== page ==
Join in the 7-day reflection and celebration at the African-American Museum online
FRESNO, CA--Usually the African-American Historical & Cultural Museum of the San Joaquin Valley (AAHCMSJV) holds a seven-day Kwanzaa celebration at its facility at 6:15 PM daily--it's happened for over the last three decades until COVID-19 interfered. The AAHCMSJV, located in Fresno County, is considered a nonessential business.
The AAHCMSJV facility is temporarily closed due to recent state and county COVID-19 restrictions; the staff and board of directors are transitioning all of their activities to online.
Kwanzaa is an annual celebration of African-American culture that is held from December 26 to January 1, culminating in a communal feast, usually held on the 6th day. Dr. Maulana Karenga introduced the reflective holiday in 1966 to the United States as a ritual to welcome the first harvests to the home. The name Kwanzaa derives from the Swahili phrase matunda ya kwanza, meaning "first fruits."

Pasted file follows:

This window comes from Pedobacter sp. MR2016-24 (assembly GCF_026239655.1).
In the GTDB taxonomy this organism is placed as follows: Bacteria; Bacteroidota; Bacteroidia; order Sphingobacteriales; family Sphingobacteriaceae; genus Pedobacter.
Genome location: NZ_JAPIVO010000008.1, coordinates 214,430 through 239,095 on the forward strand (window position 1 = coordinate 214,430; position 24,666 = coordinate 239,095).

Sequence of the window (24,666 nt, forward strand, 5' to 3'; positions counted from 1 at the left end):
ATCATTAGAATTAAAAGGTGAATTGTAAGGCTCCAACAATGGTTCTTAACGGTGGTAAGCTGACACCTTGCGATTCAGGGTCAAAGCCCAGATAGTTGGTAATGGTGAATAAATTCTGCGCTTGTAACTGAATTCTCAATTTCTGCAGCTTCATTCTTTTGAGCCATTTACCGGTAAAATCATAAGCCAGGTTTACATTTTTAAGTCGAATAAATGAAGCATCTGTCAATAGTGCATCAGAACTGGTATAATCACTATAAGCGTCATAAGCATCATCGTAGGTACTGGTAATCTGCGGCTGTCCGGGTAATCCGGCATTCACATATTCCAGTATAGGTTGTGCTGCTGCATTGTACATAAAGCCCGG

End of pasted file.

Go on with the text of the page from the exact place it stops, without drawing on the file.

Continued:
The seven principles, the Nguzo Saba, (n-GU-zo SAH-bah) refers to the seven principles upon which Kwanzaa is based. There is one principle for each of the seven days starting with Umoja, unity; Kujichagulia, self-determination marks day two; day three is Ujima, which reveres collective work and responsibility for the development and preservation of Black communities; day five, Ujamaa, or cooperative economics, urges Black communities to invest in themselves; Nia means purpose and is the focus of day five; the sixth day’s theme is Kuumba, which represents creativity. Finally, Kwanzaa closes with the seventh day, Imani which means faith.
Instead of the usual, public the 7-day reflective exercise and celebration in person, people can watch excerpts of the events from the African-American Museum's past Kwanzaa reflections in above on-demand video playlist. They also have more information on Kwanzaa on their website here.